The Texas Excessive Abortion Act just isn’t being blocked by the Supreme Court docket regardless of main public campaigns

Texas introduced a draconian new abortion law on Wednesday, and the Supreme Court refused to block it.

The judges voted 5 to 4 against an injunction under the Heartbeat Act, which bans all abortions in the state after the fetus’s heartbeat is detected – usually around six weeks.

Despite extensive backlash from activists and US President Joe Biden himself, the court said the motion from women’s health groups failed to “carry the burden” required for an injunction.

It added that its decision “is not based on any conclusion about the constitutionality of Texas law” and noted that the ruling “does not in any way limit other procedural challenges to Texas law”.

Activists had called for the Supreme Court to intervene before the urgent abortion law could be passed, but the judges missed the deadline.

Michael M. Santiago via Getty ImagesA woman in New York protests after Texas passed the new abortion law

Hours after the Senate’s new Bill 8 was passed on Wednesday, Biden called the bill “extreme” and said it would “severely affect” women’s access to health care.

He promised that his government would “protect and defend” the constitutional rights of the 1973 Roe v Wade Act, which grants all women the right to have an abortion until the fetus can survive outside the womb. This landmark piece of legislation is now being challenged by the new Texas law.

White House spokeswoman Jen Psaki said Biden has long wanted to see Roe “codified” against Wade so that Congress could vote on the federal law precedent.

Not everyone at the Supreme Court was satisfied either.

Judge Sonia Sotomayor targeted her more conservative colleagues who voted not to issue an injunction against Senate Law 8.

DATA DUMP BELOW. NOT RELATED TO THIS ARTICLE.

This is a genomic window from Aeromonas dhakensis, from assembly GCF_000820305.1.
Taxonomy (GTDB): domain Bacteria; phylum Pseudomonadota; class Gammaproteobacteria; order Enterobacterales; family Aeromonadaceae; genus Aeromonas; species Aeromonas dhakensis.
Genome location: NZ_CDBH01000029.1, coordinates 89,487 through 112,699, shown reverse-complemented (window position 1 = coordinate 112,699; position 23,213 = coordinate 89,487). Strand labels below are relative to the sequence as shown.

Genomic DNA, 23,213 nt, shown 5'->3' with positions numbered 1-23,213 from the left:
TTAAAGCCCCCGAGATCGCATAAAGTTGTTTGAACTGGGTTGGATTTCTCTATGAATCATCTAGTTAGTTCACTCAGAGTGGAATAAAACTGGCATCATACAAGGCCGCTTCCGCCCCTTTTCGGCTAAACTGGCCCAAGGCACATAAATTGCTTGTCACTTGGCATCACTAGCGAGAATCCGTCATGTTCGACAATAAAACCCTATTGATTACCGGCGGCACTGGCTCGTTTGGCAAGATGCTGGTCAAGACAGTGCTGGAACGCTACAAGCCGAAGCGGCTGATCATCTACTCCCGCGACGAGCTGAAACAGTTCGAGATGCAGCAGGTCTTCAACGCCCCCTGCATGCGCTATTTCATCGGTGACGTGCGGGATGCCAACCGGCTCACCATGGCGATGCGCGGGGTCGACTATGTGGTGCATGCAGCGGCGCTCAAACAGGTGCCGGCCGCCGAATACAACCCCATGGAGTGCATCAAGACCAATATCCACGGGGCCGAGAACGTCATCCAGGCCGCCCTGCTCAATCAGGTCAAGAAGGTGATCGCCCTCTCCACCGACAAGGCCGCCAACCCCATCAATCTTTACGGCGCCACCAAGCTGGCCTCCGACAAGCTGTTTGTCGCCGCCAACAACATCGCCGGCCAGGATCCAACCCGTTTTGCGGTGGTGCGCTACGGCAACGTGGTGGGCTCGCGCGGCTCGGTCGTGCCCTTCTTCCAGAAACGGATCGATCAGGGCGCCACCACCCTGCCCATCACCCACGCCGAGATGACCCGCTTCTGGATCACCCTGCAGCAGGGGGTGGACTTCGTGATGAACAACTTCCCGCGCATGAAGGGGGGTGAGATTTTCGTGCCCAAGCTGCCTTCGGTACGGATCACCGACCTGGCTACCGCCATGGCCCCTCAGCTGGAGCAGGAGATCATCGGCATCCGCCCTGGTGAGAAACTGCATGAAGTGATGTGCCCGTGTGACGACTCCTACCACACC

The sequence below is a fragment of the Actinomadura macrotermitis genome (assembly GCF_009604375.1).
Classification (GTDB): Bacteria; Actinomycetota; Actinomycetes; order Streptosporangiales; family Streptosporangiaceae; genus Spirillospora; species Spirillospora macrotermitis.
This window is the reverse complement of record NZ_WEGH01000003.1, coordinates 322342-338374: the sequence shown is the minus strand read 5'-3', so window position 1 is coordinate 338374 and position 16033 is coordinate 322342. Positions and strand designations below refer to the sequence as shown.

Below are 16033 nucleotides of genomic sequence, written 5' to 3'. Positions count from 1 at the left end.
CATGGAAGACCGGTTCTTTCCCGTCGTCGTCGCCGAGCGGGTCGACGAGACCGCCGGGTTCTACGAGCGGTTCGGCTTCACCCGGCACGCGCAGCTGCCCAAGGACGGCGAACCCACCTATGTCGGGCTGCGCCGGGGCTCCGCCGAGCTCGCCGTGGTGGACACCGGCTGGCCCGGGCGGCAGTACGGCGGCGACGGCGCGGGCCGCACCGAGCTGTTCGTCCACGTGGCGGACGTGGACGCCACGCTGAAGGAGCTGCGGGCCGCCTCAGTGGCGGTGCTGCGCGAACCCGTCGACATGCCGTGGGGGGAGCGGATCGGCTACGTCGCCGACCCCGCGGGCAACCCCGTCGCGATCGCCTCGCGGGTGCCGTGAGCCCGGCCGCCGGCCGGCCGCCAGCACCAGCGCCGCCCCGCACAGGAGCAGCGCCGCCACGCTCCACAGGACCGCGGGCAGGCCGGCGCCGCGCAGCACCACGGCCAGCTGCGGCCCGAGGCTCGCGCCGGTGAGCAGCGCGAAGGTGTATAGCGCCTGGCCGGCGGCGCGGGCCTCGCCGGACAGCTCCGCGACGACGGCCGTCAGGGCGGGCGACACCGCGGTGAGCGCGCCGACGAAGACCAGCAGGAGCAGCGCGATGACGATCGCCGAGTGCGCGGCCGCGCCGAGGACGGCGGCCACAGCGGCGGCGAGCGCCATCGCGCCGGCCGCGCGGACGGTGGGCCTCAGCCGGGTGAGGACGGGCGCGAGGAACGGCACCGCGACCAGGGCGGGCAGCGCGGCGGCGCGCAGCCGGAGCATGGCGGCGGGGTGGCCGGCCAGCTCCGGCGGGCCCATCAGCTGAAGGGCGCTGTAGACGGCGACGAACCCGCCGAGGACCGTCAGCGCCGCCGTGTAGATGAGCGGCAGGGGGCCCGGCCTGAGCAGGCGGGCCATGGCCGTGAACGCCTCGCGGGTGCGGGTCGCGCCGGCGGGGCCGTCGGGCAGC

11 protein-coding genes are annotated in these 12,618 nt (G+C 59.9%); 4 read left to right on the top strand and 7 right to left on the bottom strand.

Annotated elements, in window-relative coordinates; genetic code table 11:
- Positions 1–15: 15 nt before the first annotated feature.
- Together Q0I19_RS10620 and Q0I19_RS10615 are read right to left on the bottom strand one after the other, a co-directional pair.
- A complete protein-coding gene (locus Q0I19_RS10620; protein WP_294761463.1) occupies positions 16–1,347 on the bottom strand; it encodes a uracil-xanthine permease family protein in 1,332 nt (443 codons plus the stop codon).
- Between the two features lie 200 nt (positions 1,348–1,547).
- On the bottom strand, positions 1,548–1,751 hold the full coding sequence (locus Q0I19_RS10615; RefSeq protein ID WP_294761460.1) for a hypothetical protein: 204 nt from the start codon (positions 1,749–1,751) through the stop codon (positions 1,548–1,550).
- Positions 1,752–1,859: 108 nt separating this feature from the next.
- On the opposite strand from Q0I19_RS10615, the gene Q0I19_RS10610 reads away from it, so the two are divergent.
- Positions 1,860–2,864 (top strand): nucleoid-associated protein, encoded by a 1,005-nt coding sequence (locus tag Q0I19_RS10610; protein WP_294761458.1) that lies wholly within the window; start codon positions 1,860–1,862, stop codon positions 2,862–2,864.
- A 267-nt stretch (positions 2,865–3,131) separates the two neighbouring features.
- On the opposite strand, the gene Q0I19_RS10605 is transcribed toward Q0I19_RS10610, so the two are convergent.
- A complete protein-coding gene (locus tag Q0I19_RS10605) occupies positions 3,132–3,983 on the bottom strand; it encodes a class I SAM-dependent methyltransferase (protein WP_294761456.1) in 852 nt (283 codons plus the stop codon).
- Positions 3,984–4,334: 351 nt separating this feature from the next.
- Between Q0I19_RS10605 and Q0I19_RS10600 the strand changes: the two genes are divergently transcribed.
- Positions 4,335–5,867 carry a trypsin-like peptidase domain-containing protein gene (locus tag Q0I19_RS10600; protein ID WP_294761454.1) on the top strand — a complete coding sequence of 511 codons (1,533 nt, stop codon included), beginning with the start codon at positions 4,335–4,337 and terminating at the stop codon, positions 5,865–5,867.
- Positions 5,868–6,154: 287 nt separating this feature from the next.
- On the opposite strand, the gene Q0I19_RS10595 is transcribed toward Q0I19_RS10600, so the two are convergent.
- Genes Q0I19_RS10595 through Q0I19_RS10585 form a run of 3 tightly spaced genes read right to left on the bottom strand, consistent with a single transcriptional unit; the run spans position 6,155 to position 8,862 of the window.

She said the court had “tacitly agreed to a law being passed by a state that has disregarded federal precedents for nearly 50 years.”

Together with the other dissenting judges Stepher Breyer and Elena Kagan, she continued: “A majority of the judges submitted a motion to claim a blatantly unconstitutional law prohibiting women from exercising their constitutional rights and evading judicial control decided to head in the sand. “

Texas’s new abortion law is a huge limitation for people with uterus because very few people know they are pregnant at this point.

The Washington Post via Getty Images Pro-choice protesters perform outside the Texas State Capitol on Wednesday

The law also creates an incentive for the public to sue those they believe may have contributed to the termination of a pregnancy after six weeks by offering a minimum premium of $ 10,000 (£ 7,200) if they successfully sue .

This supposedly makes it difficult to challenge the law in court as private individuals are involved in enforcing it.

Pro-choice organizations like Planned Parenthood and the American Civil Liberties Union (ACLU) had asked the Supreme Court to block the new law.

ACLU said Texas law would advocate “a bounty hunting program” with “vigilante lawsuits” to harass those seeking an abortion. It claimed that anti-abortion group tips had already been put in place.

Proponents of abortion rights say people will now be forced to leave the state to get dismissal, which will place a huge financial burden on them. There are fears that the new law could be replicated in other states.

Governor Greg Abbott also signed a bill in June that would ban all abortions in Texas if there were a constitutional amendment that gave states the power to change Roe versus Wade.

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